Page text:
We believe that we exist, just as we believe that "self-realization" exists, for we have seen the evidence of it, we have heard the stories, we have experienced various states of reality, various experiences in our short lives... and so we exist, and there is some place we are going, we are evolving, and we are moving towards something... ever closer to death, or ever closer to that most perfect state of being beyond life and death, the state of enlightenment, or nirvana.

Perhaps, in fact, we are simultaneously living, breathing, and of the eternally unborn. Maybe we are really just a kiss on the wind of the universe, an extension of that universal experience known as involuntary memory.

Where I've been, and what it all means to you

For the past 6 weeks I've journeyed through hell and back, seen beauty of blinding brilliance, experienced heights of pleasure and joy, and depths of misery and inequities that I shiver to recall.

Through it all I sat patiently, a witness to the unfolding, and a willing participant in this mysterious play of life. I have promised to share with you my findings on the "art of superfocus," and I assure you that I will continue to offer more on that in my future post(s) (you'll have to subscribe to be notified). For now, I'm compelled to report on what has finally emerged after 6 weeks of a "media diet," and near absence in the online world.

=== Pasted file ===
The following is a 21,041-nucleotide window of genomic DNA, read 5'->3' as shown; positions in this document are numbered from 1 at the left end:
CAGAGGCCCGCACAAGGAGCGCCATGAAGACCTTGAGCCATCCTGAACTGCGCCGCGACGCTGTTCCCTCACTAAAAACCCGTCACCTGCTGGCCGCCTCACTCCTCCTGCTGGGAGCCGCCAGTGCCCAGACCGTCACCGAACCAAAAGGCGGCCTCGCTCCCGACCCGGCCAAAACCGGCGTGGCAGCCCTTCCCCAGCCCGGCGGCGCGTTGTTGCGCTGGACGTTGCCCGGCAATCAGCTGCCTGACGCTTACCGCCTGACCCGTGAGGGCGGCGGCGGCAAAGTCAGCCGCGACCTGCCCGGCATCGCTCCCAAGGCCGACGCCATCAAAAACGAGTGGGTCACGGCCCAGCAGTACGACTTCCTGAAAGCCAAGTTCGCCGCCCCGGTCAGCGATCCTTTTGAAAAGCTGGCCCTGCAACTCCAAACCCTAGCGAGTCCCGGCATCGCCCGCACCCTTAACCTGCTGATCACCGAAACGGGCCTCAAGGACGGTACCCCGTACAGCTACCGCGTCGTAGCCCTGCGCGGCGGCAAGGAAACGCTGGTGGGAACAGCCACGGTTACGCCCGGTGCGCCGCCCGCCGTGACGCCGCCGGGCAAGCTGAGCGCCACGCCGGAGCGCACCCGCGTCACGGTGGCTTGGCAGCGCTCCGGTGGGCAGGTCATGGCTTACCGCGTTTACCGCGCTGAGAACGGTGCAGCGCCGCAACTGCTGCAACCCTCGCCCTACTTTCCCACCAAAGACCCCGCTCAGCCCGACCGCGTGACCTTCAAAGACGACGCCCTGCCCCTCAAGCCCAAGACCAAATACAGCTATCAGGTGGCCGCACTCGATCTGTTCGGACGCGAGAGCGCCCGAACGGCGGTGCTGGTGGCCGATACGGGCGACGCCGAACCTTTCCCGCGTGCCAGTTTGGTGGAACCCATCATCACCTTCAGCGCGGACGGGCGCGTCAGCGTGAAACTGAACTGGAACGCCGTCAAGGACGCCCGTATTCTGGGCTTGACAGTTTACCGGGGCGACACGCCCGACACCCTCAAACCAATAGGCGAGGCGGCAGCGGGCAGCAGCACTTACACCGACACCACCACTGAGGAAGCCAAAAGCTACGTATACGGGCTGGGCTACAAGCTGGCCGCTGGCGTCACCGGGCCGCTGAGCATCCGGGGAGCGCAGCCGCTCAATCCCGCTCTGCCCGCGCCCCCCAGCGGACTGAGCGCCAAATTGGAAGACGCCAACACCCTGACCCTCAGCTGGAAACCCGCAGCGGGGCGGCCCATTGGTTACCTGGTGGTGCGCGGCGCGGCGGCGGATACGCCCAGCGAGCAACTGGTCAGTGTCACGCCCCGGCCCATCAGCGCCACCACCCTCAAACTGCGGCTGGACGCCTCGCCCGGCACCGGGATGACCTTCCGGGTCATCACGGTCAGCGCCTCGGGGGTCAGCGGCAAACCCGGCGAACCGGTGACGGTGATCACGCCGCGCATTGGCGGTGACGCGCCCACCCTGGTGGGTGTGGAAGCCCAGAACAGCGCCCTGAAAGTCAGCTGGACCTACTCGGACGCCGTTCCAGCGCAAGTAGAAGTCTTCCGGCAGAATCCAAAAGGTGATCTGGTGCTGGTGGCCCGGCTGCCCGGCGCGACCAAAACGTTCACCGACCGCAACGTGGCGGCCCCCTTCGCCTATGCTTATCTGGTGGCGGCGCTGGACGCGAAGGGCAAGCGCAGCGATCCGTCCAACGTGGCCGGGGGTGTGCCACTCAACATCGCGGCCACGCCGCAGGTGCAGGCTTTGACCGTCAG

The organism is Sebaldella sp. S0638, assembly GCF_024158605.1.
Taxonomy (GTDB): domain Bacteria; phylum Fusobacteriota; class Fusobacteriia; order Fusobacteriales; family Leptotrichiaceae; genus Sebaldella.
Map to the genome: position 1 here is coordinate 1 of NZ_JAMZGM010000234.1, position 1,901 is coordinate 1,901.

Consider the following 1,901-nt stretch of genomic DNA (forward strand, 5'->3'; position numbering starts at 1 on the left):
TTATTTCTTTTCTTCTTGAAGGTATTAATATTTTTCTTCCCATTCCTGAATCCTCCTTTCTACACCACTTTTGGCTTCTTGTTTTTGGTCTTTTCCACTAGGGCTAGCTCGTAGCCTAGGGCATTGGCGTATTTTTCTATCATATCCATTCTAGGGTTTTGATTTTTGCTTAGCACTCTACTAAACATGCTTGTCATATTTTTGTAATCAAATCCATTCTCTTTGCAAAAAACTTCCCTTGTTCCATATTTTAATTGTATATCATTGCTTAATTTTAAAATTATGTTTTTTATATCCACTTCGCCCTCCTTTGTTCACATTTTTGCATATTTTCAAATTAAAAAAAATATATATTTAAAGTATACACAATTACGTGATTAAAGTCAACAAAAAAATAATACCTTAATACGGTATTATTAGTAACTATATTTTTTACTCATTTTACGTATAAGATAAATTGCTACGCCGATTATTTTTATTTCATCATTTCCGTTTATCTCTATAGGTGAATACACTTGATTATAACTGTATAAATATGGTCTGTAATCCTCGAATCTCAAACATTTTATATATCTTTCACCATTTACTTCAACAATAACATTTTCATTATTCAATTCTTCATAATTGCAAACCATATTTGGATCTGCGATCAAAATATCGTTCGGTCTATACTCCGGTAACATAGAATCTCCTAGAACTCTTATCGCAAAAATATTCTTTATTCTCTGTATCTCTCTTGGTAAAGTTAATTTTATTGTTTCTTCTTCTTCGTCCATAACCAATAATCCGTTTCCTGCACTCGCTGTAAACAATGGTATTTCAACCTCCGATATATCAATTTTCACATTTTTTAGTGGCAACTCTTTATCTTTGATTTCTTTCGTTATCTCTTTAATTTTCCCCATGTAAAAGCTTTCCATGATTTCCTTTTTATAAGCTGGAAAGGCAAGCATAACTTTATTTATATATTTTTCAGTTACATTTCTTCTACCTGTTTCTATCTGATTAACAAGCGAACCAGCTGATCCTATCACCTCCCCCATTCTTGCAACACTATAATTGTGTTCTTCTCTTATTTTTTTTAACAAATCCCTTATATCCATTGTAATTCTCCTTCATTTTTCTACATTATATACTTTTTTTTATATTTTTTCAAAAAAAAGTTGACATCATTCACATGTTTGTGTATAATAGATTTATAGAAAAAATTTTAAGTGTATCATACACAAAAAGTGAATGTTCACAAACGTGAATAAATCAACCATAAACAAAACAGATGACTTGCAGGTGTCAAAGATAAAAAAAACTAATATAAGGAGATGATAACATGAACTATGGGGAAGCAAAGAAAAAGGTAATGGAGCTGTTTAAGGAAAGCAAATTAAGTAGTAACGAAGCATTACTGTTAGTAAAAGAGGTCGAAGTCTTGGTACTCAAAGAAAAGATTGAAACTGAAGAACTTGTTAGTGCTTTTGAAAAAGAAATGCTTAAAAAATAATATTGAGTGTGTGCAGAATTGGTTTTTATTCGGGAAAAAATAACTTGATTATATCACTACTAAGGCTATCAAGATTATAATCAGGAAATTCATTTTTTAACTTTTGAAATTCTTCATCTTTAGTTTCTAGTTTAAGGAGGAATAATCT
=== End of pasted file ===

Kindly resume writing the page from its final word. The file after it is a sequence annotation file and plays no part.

There is little I'll be sharing here from now on that you will recognize in light of my past work, or at all akin to the multiplicity of content shared by otherwise well-meaning bloggers who tend to waste a lot of time and energy on platitudes of earnest wisdom and declarations of great intent, all amounting to not much more than vaguely useful information and "self-improvement" blather, the pursuit of ever more minimalist forms of minimalism and other dreary and generally useless topics. Granted, I may post a few more recognizably "bloggy" articles, but above all this is now a sanctuary to unleash the creative flow of universal energy that comes through me in whatever form it wishes to be released, and for you and the world to freely dive in.

I am letting love come alive through my hands and spirit, offering you flashes of a lifetime of making love with the eternal made manifest in a moment, or just one timeless afternoon...

In Search of Lost Time, or The Restless Remembrance of Things Past